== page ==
Laser beams on a car windshield, photo courtesy of Wikimedia CommonsEnlarge Photo
You may have other plans for Sunday than attending the Conference on Lasers and Electro-Optics in Baltimore.
But if you were to sit in, you would hear a paper by a research team in Japan and Romania that offers a fascinating new avenue for increasing engine efficiency and reducing gas consumption: Ditch the spark plugs, and use lasers to ignite the fuel-air mixture.
Previously, lasers that could deliver sufficient power to ignite a fuel-air mixture were so large as to be impractical for use in an automotive engine--and also relatively fragile.
The team will report that it has developed new, smaller, tougher lasers made not of crystalline materials but ceramics, which are far more durable and resistant to the very high temperatures of a modern engine.
Spark plug, photo courtesy of Wikimedia Commons
In effect, the team's ceramic laser cylinders (shaped roughly like spark plugs) accumulate energy sent via fiber optic cable from lower-power lasers. They then release the energy into the cylinder in pulses just 800 trillionths of a second long.
If they can be made sufficiently tough to withstand automotive use, lasers won't need to be replaced as spark plugs do when their metal tips erode.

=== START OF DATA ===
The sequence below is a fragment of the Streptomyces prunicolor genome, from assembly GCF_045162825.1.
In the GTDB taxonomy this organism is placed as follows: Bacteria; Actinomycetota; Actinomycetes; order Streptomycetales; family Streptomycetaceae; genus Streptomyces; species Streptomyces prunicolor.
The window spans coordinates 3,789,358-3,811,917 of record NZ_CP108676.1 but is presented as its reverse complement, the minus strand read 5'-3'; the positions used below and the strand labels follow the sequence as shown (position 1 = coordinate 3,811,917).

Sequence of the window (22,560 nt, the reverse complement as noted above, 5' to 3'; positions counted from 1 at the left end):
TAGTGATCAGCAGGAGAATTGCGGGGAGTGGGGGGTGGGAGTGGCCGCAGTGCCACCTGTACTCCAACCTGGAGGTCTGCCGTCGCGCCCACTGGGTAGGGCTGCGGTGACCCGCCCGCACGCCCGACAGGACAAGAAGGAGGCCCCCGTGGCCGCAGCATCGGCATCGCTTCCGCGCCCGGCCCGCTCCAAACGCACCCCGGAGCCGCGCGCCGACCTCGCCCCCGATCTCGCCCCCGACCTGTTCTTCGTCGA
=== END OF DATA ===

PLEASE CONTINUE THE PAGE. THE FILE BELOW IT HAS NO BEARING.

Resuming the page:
But most importantly, the new lasers presented at the conference have a huge advantage over spark plugs: They can be focused to emit pulses at different depths within the cylinder cavity.
This permits much greater control over the process of combustion.
If engine-control software could simultaneously or sequentially ignite the fuel-air mixture at different spots throughout the combustion chamber, more complete combustion could be obtained and the energy contained in each hydrocarbon molecule more fully exploited--lowering consumption and raising gas mileage.
It's long been the goal of engine designers to use the minimum amount of fuel necessary to generate power.
Gasoline direct injection permits precisely metered volumes of fuel to be injected into the cylinder, varying with each successive combustion cycle if necessary.
If you can vary the fuel each time, why not vary the spark as well? But despite enormous refinements in engine design, the basic concept of a spark plug hasn't changed in more than a century. The conventional plug can only generate one type of spark, defined by the fixed length of its gap.
The new lasers offer the tantalizing promise of abolishing that limitation.In an era where modern vehicle and engine controllers allow precise control over a car's various systems and processes--including sensors and feedback loops so rapid that they can vary each individual combustion cycle--the spark plug seems increasingly anachronistic.
The Japanese-Romanian team is now in talks with auto-parts maker Denso--which does a large business in conventional spark plugs--to commercialize its new design.